Example: “Did you get your order?”  “Yes.”   Done.  Move on.  Get the f**k off the device. Another example: “Do you have XXX in stock?”  “No.”  “When?”  “By Wednesday, next week.”  Vamoose.  Message sent.  Get back to work.  None of this “Heyyyyyyyyyy, how ya doooooooin’?  It’s freezing up here, but the weather forecast is for a slight warm up.  Yeah.  Say, I’m calling to find out if you finally got that order we spoke about last Tuesday.”  Ah, maron, enough already.  Done.  Enough of the small talk.

I bring up “Snapchat” because once the app is tapped and the information is digested it disappears –  Mission Impossible style – in a matter of seconds.  That’s about the closest I can see right now staying off the grid.  

So, If I use this method of speedy information interchange verbally on the phone or via text, FB, or email – please do not be offended.  I don’t have, nor do I want to have, to spend any more time on the phone than I have to.  Got it?  Good.  




Boots on the Ground.

boots on the ground


I remember the first time I heard the expression, “Boots on the ground,” I thought I was going to throw up.   The phrase was expelled from a woman who had a product she wanted me to sell and when she said it, right there and then I decided not to rep it.

Why?  Because I am not an appendage with leather surrounding it.

But to explain my distaste for the phrase.

The short answer?

The use of “boot“ as shorthand for “soldier” (of which I am not) goes back a long way. The earliest use of “boots on the ground“ so far found in print occurs in a US newspaper in 1980.  It is attributed, in that article, to a US general.”  (

The more detailed account?  “Infantry have been stomping in boots through mud and sand for centuries. Back in World War One “boot” was used as an alternative to “soldier”, and a soldier’s introduction to service was in “boot camp”.  But the expression “boots on the ground” appears to be relatively new.

British military officer Sir Robert Grainger Ker Thompson came close to using it in a 1966 book on his experiences of counter-insurgency in Malaya and Vietnam – chapter 15 was entitled Feet on the Ground.  But that is not quite the same. The earliest known use of the precise phrase we use today occurs in 1980.  

This was the conclusion reached by the late New York Times columnist, William Safire, who investigated the subject in 2008 with the help of an army historian. The historian rifled back through published sources until he found an instance of the expression in a Christian Science Monitor (CSM) story written during the Iranian Hostage Crisis. The reporter attributed the coinage to a US general, Volney Warner.”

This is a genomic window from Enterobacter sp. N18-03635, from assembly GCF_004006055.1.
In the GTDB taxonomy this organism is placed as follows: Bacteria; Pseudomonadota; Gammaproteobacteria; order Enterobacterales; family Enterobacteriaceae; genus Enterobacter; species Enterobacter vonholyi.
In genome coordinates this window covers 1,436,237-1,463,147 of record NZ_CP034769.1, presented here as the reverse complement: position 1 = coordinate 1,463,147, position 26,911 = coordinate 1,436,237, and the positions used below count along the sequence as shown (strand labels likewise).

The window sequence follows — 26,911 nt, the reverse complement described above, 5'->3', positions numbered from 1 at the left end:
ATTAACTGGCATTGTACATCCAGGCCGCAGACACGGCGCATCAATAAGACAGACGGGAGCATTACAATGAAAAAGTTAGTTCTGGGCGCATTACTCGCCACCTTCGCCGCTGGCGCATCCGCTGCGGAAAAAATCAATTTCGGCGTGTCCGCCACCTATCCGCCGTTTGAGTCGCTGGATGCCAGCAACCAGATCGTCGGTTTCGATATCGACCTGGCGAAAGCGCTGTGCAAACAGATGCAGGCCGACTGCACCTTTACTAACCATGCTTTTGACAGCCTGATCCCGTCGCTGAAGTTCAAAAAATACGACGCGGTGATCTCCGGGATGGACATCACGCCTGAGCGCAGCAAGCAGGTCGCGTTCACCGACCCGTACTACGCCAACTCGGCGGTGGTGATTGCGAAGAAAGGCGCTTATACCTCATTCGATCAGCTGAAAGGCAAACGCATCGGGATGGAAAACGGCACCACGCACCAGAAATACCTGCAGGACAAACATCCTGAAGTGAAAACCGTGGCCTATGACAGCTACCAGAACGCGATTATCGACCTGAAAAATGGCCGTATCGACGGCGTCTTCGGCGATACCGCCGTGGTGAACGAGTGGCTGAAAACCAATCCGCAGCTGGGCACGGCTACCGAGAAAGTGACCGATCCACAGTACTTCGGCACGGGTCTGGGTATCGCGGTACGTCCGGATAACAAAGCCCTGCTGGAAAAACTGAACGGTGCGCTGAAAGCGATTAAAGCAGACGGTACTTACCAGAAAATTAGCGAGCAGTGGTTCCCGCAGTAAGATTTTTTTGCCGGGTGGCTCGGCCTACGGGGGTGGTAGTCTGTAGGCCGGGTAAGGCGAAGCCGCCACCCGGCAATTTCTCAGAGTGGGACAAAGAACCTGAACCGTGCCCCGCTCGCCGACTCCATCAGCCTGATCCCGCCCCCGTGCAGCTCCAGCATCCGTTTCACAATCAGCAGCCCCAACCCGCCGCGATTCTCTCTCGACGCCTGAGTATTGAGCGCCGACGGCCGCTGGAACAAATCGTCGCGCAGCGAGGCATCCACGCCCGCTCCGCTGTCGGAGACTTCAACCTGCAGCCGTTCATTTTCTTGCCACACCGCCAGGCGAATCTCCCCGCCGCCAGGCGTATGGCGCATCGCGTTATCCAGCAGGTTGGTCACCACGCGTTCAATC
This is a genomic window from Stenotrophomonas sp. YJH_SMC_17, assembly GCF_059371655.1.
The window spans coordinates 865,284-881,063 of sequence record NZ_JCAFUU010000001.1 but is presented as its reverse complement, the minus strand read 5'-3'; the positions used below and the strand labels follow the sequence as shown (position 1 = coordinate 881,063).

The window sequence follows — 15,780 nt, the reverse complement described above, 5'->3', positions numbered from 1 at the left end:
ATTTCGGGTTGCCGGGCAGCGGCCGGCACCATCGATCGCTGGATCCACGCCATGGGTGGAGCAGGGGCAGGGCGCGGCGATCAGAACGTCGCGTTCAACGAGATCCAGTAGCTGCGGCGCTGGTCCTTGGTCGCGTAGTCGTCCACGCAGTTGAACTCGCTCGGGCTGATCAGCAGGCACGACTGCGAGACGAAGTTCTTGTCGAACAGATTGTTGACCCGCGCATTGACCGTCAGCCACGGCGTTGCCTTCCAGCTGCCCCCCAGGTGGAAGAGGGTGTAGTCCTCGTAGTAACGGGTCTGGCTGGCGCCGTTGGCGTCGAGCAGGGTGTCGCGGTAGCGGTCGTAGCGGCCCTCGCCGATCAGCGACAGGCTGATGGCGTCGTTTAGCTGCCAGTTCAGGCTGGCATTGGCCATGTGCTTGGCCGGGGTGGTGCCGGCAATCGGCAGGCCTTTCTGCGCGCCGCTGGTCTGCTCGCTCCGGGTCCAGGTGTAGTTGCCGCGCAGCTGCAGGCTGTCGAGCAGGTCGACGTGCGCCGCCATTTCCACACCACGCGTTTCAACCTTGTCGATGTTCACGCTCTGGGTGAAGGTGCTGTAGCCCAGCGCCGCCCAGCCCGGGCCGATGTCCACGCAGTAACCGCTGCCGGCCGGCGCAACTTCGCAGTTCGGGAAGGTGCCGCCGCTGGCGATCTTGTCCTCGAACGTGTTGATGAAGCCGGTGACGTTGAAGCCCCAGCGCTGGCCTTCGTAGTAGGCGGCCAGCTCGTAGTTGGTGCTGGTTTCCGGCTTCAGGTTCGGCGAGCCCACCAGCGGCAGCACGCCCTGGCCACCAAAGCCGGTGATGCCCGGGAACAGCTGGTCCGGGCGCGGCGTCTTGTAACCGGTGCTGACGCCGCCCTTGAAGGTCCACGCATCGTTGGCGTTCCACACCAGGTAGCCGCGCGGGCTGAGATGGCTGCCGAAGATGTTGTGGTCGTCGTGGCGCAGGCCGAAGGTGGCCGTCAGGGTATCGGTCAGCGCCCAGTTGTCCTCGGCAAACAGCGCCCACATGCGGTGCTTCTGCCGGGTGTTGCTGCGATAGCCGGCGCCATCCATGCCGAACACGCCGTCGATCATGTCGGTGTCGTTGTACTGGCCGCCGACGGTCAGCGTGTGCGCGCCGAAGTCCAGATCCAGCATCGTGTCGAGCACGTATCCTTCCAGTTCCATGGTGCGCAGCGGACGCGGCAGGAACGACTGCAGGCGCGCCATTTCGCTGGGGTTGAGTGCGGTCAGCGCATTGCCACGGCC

Some cigar manufacturers seem to have this idea that the independent cigar broker is an extension of a mobile crane from Liebherr which are suitable for both on-road and off-road use.  We dig up the stores and dump the product.  Where this came from is that we are all indeed in a quasi-militaristic type of operation with one identifiable mission: sell, sell, sell.  (Another troika of infuriating verbiage that I won’t get into here.)  

The fact is, some manufacturers have no idea what we do – or how we do it.  Nor do they seem to care a whit to find out.  Their passion is not for the romance of cigars but the “cha-ching!” of the silver dollars.  Oops!  Did I just mention capitalism?  Naw.  Can’t be. (Capitalism?  The economic system and an ideology based on private ownership of the means of production and their operation for profit?  Hmmm.  I guess I did.)  You thought I was talking about swaying tobacco leaves, rippling in waves of natural motion being lovingly harvested by always smiling workers with bandanas and “hats made of straw, cotton, waxed or oiled cotton, hemp, linen or leather.”

Torcedores giddy with the thought that they are involved in the lost art of rolling cigars for the masses, be they Americanos, Brits, Argentinians, Italians, or Rutabagas.  Piling up box after box of cigars to be exported to be distributed throughout the world by the “Boots on the ground.”  Us.  The Independent Cigar Broker.

Such is the life of the cigar broker, a dandy drenched in style smoking some of the finest tobacco that can be grown on the planet.  Ah.  Yes, “Boots on the ground.”  That’s us! Skipping into cigar shops offering samples to the managers like Willie Wonka offering Everlasting Gobstoppers to babies in Central Park.  “Of course, Mr. Wonka!”   

“Boots on the ground,” the military equivalent to “bums on seats.”  Just moving, breathing, cash sucking automatons that bring smiles and compliments from the cigar and shop owners until the heels wear down, the soles begin to thin out and the laces become frayed.  And then when the step slows down and the jingles begin to tinkle.  

Looks like we need more . . . .“BOOTS ON THE GROUND!”

The phrase is still out there and the next time I hear it, I can guarantee you I won’t react any differently.